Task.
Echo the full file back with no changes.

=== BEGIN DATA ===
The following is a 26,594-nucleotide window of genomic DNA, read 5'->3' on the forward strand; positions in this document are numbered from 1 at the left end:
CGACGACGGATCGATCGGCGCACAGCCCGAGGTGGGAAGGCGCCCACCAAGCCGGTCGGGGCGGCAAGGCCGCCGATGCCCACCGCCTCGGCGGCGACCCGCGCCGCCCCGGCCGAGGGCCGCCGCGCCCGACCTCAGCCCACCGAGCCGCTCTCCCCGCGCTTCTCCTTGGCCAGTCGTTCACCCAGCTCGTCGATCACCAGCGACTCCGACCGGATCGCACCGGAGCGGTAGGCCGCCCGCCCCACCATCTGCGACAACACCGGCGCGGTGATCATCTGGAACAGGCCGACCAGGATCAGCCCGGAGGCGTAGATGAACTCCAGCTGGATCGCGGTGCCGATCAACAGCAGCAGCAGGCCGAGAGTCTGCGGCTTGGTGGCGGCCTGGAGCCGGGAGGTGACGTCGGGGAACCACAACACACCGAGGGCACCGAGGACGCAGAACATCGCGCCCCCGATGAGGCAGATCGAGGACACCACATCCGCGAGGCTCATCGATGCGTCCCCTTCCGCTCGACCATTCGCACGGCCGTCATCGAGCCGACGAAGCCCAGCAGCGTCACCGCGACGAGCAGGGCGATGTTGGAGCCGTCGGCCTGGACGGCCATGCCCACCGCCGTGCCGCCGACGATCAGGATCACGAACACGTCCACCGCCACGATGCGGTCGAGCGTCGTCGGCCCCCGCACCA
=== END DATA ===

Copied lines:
The following is a 26,594-nucleotide window of genomic DNA, read 5'->3' on the forward strand; positions in this document are numbered from 1 at the left end:
CGACGACGGATCGATCGGCGCACAGCCCGAGGTGGGAAGGCGCCCACCAAGCCGGTCGGGGCGGCAAGGCCGCCGATGCCCACCGCCTCGGCGGCGACCCGCGCCGCCCCGGCCGAGGGCCGCCGCGCCCGACCTCAGCCCACCGAGCCGCTCTCCCCGCGCTTCTCCTTGGCCAGTCGTTCACCCAGCTCGTCGATCACCAGCGACTCCGACCGGATCGCACCGGAGCGGTAGGCCGCCCGCCCCACCATCTGCGACAACACCGGCGCGGTGATCATCTGGAACAGGCCGACCAGGATCAGCCCGGAGGCGTAGATGAACTCCAGCTGGATCGCGGTGCCGATCAACAGCAGCAGCAGGCCGAGAGTCTGCGGCTTGGTGGCGGCCTGGAGCCGGGAGGTGACGTCGGGGAACCACAACACACCGAGGGCACCGAGGACGCAGAACATCGCGCCCCCGATGAGGCAGATCGAGGACACCACATCCGCGAGGCTCATCGATGCGTCCCCTTCCGCTCGACCATTCGCACGGCCGTCATCGAGCCGACGAAGCCCAGCAGCGTCACCGCGACGAGCAGGGCGATGTTGGAGCCGTCGGCCTGGACGGCCATGCCCACCGCCGTGCCGCCGACGATCAGGATCACGAACACGTCCACCGCCACGATGCGGTCGAGCGTCGTCGGCCCCCGCACCA